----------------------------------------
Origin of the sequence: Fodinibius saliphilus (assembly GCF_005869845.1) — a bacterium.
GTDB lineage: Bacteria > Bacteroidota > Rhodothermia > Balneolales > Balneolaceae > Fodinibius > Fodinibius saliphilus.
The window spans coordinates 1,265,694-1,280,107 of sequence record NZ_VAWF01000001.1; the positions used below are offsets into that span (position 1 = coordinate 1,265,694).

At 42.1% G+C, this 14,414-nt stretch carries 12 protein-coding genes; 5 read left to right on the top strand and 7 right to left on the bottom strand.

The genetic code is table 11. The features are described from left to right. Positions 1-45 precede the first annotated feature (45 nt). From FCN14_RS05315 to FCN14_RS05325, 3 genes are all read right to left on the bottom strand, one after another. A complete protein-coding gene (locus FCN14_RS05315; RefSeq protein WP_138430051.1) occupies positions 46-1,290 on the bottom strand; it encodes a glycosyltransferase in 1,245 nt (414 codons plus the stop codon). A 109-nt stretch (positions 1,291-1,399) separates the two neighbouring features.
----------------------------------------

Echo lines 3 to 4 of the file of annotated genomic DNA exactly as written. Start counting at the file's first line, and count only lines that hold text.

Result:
The window spans coordinates 1,265,694-1,280,107 of sequence record NZ_VAWF01000001.1; the positions used below are offsets into that span (position 1 = coordinate 1,265,694).

At 42.1% G+C, this 14,414-nt stretch carries 12 protein-coding genes; 5 read left to right on the top strand and 7 right to left on the bottom strand.